Now, some may only see this as attempting to disabuse people of bad theology or faulty attitudes about what Christmas is really supposed to be about. And that's what these sermons ultimately set out to do. But while writing them and practicing them, it just feels like I've been grumpy.
Grumpiness is good sometimes. Grumpiness can fuel these messages with the correct amount of passion. "Righteous anger," if you will. I think that for me, I'm just disturbed by the amount of grumpiness that I've been experiencing about this stuff lately, and how much I've been letting loose about it. This could be a complete overreaction, as it is only two sermons I'm worried about, and they've been timely (in my opinion) to boot.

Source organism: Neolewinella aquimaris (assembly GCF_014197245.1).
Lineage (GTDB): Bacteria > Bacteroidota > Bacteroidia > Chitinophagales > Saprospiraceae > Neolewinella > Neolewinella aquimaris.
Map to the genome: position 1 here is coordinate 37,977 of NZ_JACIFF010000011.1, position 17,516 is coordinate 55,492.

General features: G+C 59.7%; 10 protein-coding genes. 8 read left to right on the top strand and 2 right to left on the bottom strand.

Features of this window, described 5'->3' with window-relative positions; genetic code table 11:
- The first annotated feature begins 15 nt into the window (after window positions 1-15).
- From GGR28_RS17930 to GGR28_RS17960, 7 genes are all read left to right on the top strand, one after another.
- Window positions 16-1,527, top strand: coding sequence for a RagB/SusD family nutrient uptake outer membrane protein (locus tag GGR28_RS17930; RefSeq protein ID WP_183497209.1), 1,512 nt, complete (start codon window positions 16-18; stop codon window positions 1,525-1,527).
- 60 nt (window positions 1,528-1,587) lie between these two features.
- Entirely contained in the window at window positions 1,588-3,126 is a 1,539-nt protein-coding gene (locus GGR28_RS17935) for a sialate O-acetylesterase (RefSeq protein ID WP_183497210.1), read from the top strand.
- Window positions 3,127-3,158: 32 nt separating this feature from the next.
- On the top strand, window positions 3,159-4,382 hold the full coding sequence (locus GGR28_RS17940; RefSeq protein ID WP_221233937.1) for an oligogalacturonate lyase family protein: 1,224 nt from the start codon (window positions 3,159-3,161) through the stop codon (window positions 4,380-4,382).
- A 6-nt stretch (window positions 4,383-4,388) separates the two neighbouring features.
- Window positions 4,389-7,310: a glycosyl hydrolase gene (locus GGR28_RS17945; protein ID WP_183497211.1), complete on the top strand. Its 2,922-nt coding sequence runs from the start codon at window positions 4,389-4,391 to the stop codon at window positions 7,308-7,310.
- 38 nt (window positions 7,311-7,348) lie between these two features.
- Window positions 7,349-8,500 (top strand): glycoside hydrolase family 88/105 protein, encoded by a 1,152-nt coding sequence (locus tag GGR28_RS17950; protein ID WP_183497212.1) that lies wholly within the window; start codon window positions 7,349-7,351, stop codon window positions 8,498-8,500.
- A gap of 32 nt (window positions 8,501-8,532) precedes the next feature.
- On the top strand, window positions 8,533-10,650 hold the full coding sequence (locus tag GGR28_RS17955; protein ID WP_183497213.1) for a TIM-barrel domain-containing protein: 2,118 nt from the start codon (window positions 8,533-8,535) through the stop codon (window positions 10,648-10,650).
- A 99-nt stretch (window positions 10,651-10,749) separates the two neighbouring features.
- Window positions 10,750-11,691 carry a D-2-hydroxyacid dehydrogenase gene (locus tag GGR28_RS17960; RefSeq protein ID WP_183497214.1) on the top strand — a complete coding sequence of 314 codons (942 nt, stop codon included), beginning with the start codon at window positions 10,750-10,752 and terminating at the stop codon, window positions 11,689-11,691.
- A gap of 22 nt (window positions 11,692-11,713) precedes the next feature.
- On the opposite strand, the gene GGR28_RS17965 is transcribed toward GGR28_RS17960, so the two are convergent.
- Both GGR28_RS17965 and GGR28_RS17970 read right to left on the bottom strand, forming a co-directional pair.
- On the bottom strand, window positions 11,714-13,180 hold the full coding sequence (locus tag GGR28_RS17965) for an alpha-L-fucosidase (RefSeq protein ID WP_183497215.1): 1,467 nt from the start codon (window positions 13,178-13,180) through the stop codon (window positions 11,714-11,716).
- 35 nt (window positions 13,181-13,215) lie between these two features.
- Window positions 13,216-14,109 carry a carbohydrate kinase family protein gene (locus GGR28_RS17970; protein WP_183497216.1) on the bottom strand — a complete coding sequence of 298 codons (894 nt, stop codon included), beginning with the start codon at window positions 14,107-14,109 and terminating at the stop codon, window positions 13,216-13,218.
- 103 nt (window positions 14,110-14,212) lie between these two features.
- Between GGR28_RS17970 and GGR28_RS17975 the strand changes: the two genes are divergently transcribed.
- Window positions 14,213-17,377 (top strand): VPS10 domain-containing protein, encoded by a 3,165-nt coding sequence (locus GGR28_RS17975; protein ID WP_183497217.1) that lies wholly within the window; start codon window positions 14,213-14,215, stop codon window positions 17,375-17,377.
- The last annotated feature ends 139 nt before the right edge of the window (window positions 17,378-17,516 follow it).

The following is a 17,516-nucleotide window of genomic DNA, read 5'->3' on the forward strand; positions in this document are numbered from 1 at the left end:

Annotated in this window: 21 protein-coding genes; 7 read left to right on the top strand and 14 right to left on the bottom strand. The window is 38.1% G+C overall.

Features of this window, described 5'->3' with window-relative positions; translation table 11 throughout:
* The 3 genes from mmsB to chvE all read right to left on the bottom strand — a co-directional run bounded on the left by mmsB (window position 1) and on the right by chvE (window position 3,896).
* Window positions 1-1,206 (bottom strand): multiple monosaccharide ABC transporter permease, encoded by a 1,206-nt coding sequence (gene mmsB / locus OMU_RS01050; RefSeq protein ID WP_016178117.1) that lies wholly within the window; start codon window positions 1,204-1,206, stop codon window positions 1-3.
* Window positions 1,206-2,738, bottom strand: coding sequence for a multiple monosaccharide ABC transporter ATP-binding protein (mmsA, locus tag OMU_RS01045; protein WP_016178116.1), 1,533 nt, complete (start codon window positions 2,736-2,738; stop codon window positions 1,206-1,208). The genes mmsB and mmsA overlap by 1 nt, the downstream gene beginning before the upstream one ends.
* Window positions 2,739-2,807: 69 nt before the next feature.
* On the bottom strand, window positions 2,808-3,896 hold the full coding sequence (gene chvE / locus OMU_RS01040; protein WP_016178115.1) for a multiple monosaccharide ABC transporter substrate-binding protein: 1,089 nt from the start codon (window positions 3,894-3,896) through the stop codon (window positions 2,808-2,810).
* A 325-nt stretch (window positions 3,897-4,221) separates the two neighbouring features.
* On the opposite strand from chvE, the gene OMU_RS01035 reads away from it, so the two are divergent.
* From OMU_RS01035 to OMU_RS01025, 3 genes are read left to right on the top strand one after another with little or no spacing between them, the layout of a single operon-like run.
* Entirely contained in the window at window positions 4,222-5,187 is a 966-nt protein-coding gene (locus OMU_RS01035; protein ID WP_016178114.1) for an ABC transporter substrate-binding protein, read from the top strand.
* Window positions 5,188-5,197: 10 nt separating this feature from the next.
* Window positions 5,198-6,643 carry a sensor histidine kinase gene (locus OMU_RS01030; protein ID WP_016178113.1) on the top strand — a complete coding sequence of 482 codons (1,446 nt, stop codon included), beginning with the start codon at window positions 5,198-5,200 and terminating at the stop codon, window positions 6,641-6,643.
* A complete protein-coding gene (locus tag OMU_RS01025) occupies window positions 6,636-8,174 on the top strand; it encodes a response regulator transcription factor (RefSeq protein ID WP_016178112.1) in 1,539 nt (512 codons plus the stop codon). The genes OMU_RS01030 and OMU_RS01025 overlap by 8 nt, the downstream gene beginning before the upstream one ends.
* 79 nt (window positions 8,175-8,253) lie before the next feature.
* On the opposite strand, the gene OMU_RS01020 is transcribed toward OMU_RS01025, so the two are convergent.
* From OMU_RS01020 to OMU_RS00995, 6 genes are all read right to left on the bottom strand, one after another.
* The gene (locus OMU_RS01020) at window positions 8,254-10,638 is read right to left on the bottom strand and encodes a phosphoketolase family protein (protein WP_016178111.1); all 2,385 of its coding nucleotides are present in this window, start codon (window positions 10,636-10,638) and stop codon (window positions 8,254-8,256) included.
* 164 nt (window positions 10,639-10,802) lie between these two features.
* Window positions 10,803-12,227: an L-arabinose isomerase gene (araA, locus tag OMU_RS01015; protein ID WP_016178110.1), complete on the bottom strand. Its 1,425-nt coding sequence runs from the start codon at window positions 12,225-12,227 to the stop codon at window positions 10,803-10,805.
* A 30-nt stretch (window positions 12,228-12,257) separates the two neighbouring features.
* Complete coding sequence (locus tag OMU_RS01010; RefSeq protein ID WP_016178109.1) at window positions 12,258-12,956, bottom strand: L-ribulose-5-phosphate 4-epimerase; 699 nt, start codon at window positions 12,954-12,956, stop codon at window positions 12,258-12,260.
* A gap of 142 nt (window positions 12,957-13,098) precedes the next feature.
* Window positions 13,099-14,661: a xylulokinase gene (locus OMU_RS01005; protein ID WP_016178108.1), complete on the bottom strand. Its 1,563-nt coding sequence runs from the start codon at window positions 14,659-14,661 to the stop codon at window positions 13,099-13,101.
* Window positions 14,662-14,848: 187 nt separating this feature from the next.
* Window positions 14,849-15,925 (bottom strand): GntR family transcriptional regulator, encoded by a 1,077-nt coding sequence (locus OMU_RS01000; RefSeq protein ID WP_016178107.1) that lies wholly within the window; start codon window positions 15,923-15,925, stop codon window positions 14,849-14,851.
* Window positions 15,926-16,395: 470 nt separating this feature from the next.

It's also the grumpiness that inspired me to pick up a stack of theology books from Amazon the other week. I've been craving responsible theology; an immersion in some of the great thinkers and in-depth critiques and counters to prevailing mainstream thought. I get plenty of that on blogs, but I wanted books. So I got me some books.
Moltmann is incredible, by the way. He's exactly what I needed.
So this is about Advent, right? Okay, Advent.
Yesterday was a pretty scant crowd. It was a snowy morning, the church is in a rural setting and we have a decent amount of older folks. Those factors together made for a light attendance sort of day. There wasn't much else notable about the service, save that I could hear Coffeeson making little contented noises during quieter moments.
Funny story on that note. In the nursery Sunday School class, the teacher asked what Mary and Joseph named their baby, and one of the kids answered with Coffeeson's name. I thought that was pretty cute.
Next Sunday evening is Blue Christmas. I'm sure I'll have something to write about for that.